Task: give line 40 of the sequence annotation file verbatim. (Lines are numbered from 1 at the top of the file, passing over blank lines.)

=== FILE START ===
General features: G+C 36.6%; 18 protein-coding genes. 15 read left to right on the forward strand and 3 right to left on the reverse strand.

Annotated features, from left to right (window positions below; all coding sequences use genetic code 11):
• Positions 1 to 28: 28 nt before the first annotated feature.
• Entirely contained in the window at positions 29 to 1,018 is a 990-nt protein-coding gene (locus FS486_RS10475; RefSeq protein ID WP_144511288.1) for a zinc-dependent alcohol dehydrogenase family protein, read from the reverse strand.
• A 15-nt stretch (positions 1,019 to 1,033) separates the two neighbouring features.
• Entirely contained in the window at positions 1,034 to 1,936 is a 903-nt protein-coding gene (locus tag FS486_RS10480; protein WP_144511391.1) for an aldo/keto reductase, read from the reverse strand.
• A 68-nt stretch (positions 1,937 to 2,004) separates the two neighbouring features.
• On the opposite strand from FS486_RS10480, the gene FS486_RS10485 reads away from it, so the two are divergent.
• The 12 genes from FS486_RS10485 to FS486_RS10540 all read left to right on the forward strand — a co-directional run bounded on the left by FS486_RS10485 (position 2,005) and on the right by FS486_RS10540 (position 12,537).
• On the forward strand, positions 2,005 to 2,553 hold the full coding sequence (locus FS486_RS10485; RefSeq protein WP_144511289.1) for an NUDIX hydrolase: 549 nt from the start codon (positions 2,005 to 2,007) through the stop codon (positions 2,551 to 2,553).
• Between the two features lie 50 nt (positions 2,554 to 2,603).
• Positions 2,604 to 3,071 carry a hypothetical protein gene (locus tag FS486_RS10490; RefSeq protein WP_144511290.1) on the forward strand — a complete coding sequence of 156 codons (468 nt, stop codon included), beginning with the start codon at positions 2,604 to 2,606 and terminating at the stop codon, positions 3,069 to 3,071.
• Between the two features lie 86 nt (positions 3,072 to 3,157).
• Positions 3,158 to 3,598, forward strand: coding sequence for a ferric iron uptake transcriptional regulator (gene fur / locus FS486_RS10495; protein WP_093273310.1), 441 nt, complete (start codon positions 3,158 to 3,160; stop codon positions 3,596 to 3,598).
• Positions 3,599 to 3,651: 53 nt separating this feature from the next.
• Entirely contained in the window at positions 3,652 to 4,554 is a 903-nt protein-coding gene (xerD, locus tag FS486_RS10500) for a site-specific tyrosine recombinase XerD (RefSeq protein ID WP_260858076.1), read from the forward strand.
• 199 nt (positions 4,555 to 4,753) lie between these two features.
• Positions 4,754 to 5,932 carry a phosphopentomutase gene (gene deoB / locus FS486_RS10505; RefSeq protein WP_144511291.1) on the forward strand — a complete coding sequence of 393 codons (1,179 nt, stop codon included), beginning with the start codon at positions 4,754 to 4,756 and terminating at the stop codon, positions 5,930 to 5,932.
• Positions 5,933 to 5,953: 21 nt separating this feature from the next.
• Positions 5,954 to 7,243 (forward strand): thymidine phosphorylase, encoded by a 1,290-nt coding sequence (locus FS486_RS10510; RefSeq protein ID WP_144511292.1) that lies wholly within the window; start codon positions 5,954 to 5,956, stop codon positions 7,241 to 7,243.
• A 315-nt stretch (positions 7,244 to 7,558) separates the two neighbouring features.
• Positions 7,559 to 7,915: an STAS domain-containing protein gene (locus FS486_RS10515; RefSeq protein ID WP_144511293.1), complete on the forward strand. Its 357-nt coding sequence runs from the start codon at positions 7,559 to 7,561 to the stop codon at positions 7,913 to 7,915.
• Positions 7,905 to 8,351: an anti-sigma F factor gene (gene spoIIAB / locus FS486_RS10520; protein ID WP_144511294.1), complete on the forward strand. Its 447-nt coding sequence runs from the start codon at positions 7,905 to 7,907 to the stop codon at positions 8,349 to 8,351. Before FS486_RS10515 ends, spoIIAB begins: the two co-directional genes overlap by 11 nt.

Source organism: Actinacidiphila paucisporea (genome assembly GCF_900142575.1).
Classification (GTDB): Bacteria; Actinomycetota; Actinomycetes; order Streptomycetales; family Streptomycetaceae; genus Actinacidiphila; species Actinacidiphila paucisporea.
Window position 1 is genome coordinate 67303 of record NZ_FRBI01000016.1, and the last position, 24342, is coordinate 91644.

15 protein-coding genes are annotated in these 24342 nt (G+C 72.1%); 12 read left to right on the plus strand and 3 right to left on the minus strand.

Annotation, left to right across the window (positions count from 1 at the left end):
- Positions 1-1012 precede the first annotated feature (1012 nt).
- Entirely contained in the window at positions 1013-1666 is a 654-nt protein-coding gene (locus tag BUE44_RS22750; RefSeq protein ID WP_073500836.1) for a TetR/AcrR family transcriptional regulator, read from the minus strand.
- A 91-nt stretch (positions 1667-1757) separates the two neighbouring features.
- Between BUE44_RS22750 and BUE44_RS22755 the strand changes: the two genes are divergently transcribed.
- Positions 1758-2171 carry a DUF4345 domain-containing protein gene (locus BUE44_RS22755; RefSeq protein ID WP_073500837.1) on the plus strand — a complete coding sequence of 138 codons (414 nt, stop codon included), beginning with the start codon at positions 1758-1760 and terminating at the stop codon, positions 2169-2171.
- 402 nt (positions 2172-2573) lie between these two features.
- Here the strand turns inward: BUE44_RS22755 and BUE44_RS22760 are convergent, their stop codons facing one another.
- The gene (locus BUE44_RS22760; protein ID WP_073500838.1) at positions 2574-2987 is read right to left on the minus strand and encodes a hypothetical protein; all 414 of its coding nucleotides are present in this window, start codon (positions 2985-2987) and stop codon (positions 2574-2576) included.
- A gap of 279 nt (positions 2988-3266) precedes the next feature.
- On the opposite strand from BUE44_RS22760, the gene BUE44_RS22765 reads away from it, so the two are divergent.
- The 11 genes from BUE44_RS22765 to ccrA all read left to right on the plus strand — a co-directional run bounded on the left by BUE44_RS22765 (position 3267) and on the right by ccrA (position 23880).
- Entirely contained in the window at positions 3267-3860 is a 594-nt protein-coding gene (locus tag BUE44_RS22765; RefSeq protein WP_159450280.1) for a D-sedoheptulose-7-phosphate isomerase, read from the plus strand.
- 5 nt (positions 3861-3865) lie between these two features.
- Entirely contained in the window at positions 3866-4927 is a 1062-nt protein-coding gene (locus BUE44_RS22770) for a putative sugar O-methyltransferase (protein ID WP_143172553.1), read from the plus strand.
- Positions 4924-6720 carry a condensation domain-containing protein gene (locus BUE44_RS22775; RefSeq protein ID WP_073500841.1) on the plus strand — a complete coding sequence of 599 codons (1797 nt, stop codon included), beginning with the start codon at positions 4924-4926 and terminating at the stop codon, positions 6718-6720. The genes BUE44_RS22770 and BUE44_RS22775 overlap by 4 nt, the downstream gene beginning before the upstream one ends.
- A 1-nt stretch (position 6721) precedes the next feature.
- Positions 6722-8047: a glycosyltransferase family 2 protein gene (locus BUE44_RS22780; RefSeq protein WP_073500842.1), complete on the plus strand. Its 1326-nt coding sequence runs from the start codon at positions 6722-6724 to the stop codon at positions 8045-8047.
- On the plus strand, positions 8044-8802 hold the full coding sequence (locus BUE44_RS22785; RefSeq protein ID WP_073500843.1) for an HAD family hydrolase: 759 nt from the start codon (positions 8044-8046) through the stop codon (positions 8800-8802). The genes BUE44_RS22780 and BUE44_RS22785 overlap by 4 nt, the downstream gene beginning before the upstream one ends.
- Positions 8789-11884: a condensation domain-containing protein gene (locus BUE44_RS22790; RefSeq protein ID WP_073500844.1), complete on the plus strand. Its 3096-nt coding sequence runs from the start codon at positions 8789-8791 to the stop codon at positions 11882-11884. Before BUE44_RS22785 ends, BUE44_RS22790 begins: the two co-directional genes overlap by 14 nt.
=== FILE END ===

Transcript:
- Entirely contained in the window at positions 3267-3860 is a 594-nt protein-coding gene (locus tag BUE44_RS22765; RefSeq protein WP_159450280.1) for a D-sedoheptulose-7-phosphate isomerase, read from the plus strand.